Baker made routine notes during his shifts that Tuggle " laughed and smiled" as staff put ointment on him; he also wrote, " no problems to report," and " Tuggle ate all of his dinner." Other notes indicated that Tuggle " relaxed" and watched television. Collins testified that all the notes said " nothing to report" because management would not allow reports otherwise. He added that Tarpley and Kenny A. would tell the staff how to write the notes and the staff did not report anything because the management already knew Tuggle's condition. Defense counsel also pointed out that neither Baker nor Collins called 911 and they did not call Wagoner to say that Tuggle needed more care. Baker understood that [63 Va.App. 239] the supervisor should be consulted instead of 911 and that the decision about Tuggle's care had already been made--it was understood that " he's not going anywhere."

Adrian Jones took care of Tuggle only one day after Tuggle's burns. When Jones saw Tuggle on February 13 he was shocked to see Tuggle's injuries. Jones observed that Tuggle looked like he was in a lot of pain, and was " burnt real bad, purple, red all over, down from his ankles up to his head. His hair was melted to his head." Tuggle had blisters on his side, his back, and his buttocks, and pus was running off his body. Tuggle's room smelled like death. Jones added, " I was sitting beside him and I was the only one to see that tears shed[] from his face." Tuggle was wrapped in sheets without clothes underneath. Tuggle's sheets had to be changed every 30 minutes, and " [w]hen we'd pull them off, the skin would be pulling with it so you'd be pulling skin with the sheets every time we'd change them." Jones wrote " no incidents to report" for his shift because Tuggle's injury did not occur on his shift.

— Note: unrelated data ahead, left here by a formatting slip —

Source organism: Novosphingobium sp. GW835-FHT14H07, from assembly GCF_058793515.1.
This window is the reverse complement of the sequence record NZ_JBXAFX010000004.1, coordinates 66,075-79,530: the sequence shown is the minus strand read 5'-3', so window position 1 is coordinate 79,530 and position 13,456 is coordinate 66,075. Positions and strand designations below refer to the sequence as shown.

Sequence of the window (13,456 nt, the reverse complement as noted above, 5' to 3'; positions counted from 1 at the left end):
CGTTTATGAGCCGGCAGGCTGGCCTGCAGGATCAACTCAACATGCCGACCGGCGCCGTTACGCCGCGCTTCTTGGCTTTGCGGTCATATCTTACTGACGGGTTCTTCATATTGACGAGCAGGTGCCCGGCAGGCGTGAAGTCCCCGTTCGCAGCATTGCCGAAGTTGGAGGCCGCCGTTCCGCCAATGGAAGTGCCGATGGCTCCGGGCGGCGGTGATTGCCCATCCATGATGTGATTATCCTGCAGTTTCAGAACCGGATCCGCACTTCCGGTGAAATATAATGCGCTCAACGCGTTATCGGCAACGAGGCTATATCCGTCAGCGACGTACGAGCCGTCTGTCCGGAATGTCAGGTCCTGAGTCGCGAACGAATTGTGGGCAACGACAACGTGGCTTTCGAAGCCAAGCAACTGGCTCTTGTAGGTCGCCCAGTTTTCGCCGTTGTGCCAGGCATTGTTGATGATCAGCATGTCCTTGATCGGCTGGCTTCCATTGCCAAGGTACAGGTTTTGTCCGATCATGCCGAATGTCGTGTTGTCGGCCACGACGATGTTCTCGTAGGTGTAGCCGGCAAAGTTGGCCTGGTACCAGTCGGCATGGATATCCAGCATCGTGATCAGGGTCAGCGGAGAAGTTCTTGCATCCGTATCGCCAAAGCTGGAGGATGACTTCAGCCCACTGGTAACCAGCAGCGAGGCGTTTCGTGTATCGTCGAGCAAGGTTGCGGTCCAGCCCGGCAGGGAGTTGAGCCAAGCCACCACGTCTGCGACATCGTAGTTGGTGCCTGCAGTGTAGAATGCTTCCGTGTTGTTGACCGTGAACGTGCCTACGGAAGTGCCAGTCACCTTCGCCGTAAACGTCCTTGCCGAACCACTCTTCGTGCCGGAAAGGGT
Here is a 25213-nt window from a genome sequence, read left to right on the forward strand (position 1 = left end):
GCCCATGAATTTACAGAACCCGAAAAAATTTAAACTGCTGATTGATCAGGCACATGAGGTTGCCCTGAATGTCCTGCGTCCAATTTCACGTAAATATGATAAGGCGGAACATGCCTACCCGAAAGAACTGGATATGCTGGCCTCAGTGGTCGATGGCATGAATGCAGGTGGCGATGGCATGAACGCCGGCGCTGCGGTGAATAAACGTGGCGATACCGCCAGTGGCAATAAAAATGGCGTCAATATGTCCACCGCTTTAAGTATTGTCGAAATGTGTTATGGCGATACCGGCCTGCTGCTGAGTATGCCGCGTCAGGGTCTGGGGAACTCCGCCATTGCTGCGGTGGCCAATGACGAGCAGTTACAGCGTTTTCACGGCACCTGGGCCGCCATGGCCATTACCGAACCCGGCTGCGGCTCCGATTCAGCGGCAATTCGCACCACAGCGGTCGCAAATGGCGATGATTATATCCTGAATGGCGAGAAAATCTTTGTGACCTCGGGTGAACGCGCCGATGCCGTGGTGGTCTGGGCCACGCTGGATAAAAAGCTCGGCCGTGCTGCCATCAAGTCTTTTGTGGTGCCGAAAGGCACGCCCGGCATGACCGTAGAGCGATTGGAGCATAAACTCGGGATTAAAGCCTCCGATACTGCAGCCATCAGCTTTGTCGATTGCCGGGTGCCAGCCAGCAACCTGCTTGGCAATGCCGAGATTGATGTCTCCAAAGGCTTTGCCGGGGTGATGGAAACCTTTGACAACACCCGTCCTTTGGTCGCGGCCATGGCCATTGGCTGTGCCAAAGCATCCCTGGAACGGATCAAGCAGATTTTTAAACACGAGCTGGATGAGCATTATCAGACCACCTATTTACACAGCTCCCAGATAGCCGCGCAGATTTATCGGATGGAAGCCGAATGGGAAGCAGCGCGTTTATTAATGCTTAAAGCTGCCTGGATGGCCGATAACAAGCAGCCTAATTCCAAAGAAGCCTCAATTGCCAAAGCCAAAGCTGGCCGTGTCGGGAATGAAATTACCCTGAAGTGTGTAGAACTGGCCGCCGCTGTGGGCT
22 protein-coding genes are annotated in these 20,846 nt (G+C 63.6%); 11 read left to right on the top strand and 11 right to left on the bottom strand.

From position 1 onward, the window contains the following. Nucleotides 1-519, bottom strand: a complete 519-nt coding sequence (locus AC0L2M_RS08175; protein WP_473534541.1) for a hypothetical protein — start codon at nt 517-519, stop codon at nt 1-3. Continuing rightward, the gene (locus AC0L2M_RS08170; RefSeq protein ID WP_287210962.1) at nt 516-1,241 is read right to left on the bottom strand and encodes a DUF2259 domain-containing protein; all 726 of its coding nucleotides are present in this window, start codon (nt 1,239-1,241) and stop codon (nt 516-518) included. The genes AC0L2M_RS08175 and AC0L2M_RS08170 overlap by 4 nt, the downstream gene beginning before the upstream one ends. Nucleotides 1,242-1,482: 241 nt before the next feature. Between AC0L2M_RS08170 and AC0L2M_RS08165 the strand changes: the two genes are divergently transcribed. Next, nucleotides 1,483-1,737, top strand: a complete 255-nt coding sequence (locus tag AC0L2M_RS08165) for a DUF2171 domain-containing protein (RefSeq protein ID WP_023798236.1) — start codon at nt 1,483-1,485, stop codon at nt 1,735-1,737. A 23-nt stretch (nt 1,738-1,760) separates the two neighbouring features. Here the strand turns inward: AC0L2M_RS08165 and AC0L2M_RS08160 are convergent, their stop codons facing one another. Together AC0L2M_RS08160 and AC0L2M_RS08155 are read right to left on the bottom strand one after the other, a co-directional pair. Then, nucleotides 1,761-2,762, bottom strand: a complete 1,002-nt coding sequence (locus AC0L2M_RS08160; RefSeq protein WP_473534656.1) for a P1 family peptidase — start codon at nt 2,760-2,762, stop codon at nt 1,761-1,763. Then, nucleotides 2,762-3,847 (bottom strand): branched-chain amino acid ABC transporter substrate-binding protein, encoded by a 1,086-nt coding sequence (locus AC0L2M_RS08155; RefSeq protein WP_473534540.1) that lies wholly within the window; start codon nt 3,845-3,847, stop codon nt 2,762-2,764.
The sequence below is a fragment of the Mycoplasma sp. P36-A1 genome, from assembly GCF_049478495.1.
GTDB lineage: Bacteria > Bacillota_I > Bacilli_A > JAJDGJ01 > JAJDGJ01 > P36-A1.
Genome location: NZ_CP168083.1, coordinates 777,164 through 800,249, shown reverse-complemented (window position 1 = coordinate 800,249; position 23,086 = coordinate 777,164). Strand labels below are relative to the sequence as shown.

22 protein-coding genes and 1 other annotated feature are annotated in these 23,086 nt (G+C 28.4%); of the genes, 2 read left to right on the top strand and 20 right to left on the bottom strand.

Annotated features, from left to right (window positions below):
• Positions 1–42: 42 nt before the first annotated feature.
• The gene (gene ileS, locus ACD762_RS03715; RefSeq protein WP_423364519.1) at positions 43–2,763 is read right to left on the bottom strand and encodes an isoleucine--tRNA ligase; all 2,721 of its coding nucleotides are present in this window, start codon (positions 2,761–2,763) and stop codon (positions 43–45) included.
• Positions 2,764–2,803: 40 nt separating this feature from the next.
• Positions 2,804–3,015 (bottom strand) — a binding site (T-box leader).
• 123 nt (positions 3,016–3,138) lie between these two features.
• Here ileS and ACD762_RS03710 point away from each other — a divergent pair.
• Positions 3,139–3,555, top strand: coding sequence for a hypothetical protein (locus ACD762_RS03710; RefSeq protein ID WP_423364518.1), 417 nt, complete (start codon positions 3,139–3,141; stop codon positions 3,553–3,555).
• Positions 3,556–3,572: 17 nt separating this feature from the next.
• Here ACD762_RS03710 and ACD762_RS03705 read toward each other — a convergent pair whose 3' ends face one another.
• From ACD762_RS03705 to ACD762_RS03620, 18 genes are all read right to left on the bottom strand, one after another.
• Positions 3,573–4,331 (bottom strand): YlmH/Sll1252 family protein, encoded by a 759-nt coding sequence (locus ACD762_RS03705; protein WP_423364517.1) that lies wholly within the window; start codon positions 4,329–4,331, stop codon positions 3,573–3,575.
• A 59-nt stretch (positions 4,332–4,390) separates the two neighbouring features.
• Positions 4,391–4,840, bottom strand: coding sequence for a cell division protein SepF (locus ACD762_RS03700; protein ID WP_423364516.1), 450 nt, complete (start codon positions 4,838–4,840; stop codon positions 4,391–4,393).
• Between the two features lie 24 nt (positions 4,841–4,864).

In the days following Tuggle's accident, Wagoner did not visit Minor Street and apparently only relied on the supervisors to report on Tuggle. Wagoner had no burn training, and he knew that the supervisors did not have any burn training. The staff members were only trained in first aid and CPR. Wagoner later told a case investigator that the decision to take care of Tuggle at Minor Street " was a group decision" and that he trusted Tarpley's advice based on her call to the hospital and her conversation with a pharmacist after she asked how to treat a sunburn. He indicated that he did not think the burn was serious enough to report to licensing; he referred to Tuggle's injuries as a sunburn.

On February 15, Martinsville Police Officer Michael Clark responded to a call from the home of Curtis Williams. Curtis Williams is the father of Artis Williams, who helped care for Tuggle the next shift after Tuggle sustained his injuries, and again on February 10. Officer Clark spoke with Curtis and then spoke with Artis about a gentleman at Minor Street " who had suffered some burns." Officer Clark then visited Minor [63 Va.App. 240] Street on a " wellness check" and was escorted to Tuggle's room where Tuggle was asleep in his bed. Tuggle's sheets were pulled back and he was not wearing any clothes; he was lying on his left side. Officer Clark observed that Tuggle had burns on his " butt area, upper thigh area. There was

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a burn [ ] where his right shoulder blade would have been. There was one on his right arm. I also observed one I believe on . . . the right area of his neck." Tarpley told Officer Clark that she had been " in constant contact with the emergency room" and explained how they were treating Tuggle's wounds. Officer Clark did not take any action or call emergency medical services because he believed that Tuggle was not in any imminent danger given that he appeared to be resting comfortably and was being cared for by others.